With a theme of “Unite For Justice,” this year’s Conference on Diverse Excellence (C.O.D.E) brought approximately 150 students together in the Union on Feb. 1 to create dialogue and build consciousness around systems of oppression, privilege and solidarity through a social justice lens.
C.O.D.E is an annual conference hosted by the Diversity Board with ASUU since 2005. This year, C.O.D.E took place on the first day of National Black History month. After months of planning, Diversity Board members kicked off the conference with a series of student group/staff-led workshops.
For Athena Schwartz, a sophomore Health Promotion and Education major and an associate director of the Diversity Board, C.O.D.E is important to “showcase how diversity is embedded on our campus while retaining our individual cultures and identities.” The theme “Unite For Justice” focuses on “bringing peoples of diverse backgrounds together in order to educate, uplift and support one another.”
To go with the theme, conference participants actively engaged in breakout sessions and panel discussions centered around “unpacking privilege, building on support systems and confronting unseen biases.” Several of the workshops aimed to specifically address how the University of Utah can directly promote diversity and inclusive practices on campus. Workshop topics ranged from issue areas such as “Family Violence Across the Lifespan” and “Islamophobia: Let’s Talk About It” to “Business School: Inclusive Practices” and “Uniting Your Identity With Your Career.”
Following these workshops, participants attended an interview-style dialogue with Blair Imani, C.O.D.E’s keynote speaker. Imani identifies as black, queer and Muslim. In addition to being a writer, public speaker and ambassador of Muslims for Progressive Values, one of the oldest progressive Muslim organizations to support the LGBTQ+ community, Imani is also a published author, with her premier book “Modern HERstory: Stories of Women and Nonbinary People Rewriting History.”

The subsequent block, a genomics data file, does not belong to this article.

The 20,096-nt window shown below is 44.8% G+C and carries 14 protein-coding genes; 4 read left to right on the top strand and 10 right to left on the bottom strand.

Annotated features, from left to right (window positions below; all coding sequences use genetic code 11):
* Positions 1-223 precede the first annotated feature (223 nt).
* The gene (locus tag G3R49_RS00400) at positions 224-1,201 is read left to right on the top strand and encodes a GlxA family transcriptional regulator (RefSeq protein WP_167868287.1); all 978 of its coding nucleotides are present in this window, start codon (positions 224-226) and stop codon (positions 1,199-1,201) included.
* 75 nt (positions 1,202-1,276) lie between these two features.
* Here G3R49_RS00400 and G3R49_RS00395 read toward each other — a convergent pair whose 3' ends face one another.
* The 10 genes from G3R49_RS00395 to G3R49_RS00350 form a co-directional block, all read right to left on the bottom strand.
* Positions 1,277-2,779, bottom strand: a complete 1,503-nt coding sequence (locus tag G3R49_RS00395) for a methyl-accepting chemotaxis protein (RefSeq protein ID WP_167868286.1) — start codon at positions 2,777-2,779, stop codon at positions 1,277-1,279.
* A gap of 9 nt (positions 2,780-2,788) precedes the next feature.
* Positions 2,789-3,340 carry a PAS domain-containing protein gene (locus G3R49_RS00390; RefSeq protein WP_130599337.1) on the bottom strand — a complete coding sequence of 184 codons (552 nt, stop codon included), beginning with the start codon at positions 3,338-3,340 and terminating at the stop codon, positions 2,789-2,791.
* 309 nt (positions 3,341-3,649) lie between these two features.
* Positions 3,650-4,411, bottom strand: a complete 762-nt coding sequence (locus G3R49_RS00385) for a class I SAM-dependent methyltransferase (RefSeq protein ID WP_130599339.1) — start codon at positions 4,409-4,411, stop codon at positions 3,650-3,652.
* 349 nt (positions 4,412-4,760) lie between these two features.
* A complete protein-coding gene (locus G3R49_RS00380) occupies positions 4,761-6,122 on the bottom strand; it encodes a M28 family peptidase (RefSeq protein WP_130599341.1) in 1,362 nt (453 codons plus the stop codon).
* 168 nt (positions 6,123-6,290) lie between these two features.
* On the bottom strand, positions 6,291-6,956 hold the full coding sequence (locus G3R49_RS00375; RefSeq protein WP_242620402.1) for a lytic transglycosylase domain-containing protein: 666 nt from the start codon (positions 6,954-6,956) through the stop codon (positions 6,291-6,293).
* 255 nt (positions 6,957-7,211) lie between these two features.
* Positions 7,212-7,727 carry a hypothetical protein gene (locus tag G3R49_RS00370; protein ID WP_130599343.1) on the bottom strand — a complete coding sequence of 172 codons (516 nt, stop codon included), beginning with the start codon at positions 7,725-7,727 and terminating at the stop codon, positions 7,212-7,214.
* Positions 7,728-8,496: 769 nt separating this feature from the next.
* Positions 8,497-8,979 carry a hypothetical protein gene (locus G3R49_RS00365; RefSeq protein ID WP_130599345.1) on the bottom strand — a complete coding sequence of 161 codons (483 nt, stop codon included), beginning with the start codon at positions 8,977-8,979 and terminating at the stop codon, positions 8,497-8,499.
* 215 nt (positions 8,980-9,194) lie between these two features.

Imani’s keynote speech involved sharing personal stories about supporting queer Muslims, girls and women, the black community and the LGBTQ community. According to a statement on the Diversity Board website, Imani “has dedicated herself to changing people’s perceptions of critical issues in the world, always bringing a fresh take to the table.”
Imani also offered advice on several topics directly relevant to U students, including how students can attempt to dismantle discrimination in institutions and how to make a positive change in communities both on and off of campus. Hate crime on college campuses was also a topic of interest for many audience members.
“We have faced more racist posters and banners on campus as recent as just last week. We have faced people trying to tear down diversity events, yet we have also been able to connect to more people than ever before. Sometimes it seems as though much of our community is divided, but we are here to bring it together,” Schwartz told the audience.
“As we sit here on occupied land with many people feeling separated or divided and some needing to hide their identities just in order to be safe, it is important to unite and fight for justice for all,” Schwartz said. “All people of all identities belong, but hate has no home here.”